Geotechnical Drilling work, living space in Australian cities and changing demands

Mar 6, 2017

Geotechnical Drilling work, living space in Australian cities and changing demands

In a number of states of Australia there’s a significant push to infrastructure development.

Australian cities have developed as a primary centre associated with urban areas of a house on a plot of land. For example Sydney, capital of the state of New South Wales, is a very large urban area between the eastern Pacific sea coast and the escarpment of the Blue Mountains which runs north/south parallel to the coast about 56 km/35 miles inland. Perth, Western Australia’s capital, has a similar but narrower structure between the Indian Ocean coast and the Darling Range. Sydney’s land area is about 12,368 square kilometres / 4775 square miles with about 5 million people; Perth’s 6,417 km2 / 2478 square miles. Compare this to Greater London (officially 1,572 km2 /607 square miles) with over 8.6 million and Greater Los Angeles (officially 12,561 km2 /4850 square miles with 18.6 million).

Therefore we need to drive, or take the train, sometimes quite far, even to get to work. In Sydney, major surface and tunnel work is in progress on new road connections to interconnect existing roads and improve travel times.

Sydney has a sandstone base in a stable geological area, so like New York with its granite base, we have a good foundation to build on and in.

There are also changes in policy about housing density and permitted height of regional buildings, with a significant shift in permission to construct apartment buildings which is altering the look of Sydney’s suburbs from tiled-roof houses on a block of land to clusters of higher density housing along major roads and in small urban centres. (Some people like it, some people don’t).

With these changed policy directions also come changed requirements of contractors. Geotechnical drilling contractors in Australia are increasingly being asked about formal evidence of competence.

Contractors working for the all rail operators throughout Australia are being asked to provide evidence of the competence of their personnel by holding certain of the units of competence from the national Australian Qualifications Framework by 1st November 2016. The reason for this is to try to ensure that safe and consistent work practices are demonstrated by contractors where and whenever work occurs across the nation. Unlike the mining industry and the oil and gas industry, where the requirement is enforced state by state usually where it has come about as the result of a coroner’s finding and recommendation after sad and shocking incidents, this is a case of the contract principals being proactive nationally.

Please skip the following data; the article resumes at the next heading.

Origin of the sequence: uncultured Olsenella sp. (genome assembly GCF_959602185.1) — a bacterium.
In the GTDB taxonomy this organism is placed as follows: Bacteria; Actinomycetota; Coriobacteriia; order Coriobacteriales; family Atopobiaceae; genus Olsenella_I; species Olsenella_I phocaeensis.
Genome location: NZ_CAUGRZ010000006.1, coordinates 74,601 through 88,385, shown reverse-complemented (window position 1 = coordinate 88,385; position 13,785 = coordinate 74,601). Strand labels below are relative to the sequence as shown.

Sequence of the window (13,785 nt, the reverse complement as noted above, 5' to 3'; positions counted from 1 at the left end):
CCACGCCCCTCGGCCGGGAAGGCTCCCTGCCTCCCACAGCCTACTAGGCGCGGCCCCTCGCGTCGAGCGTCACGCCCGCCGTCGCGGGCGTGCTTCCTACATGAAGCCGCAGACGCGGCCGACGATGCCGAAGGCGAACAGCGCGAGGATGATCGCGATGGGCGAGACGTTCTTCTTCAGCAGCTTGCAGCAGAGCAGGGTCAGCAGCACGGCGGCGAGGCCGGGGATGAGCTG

The same proactive approach can occur at an independent level, too, for example with local councils. Major infrastructure may be state or Commonwealth; apartment buildings development permission usually falls under local government. Australia has three levels of government – Commonwealth (federal), the eight states and territories, and local government. Evidence of competence may be required in tender documents for geotechnical and other drilling work for any level of government work, but it is increasingly so as local level councils have control over some developmental works.

This requirement for evidence of competence based on an external, common national standard is not really surprising or illogical, but it is new and unfamiliar to contractors, especially those with very small businesses. In recent years there has been significant effort over Australia to harmonise many of the ‘tickets’ which contractors must hold (for example, Confined Space Training). The approach taken was to use units of competence from the Australian Qualifications Framework so as to have a consistent and national base of reference and to increase control over the quality and consistency of training.  The same approach, reference to the national standards is being taken here.

The Australian Drilling Industry Training Committee (ADIT C) was established in 1978 and came to our current structure in 1982. Within our organisation we have a Registered Training Organisation for delivering Australian national competency based qualifications (recognised world-wide) either by – training for it, or formally recognising competence where it exists. We also provide company-based training resource materials to assist companies to professionalise their own operations and technical resources such as The Drilling Manual. We are based in Sydney, Australia, and there’s more information on our website at


Virginia Hilliard
Chief Executive Officer


©V Hilliard ADITC Ltd 2017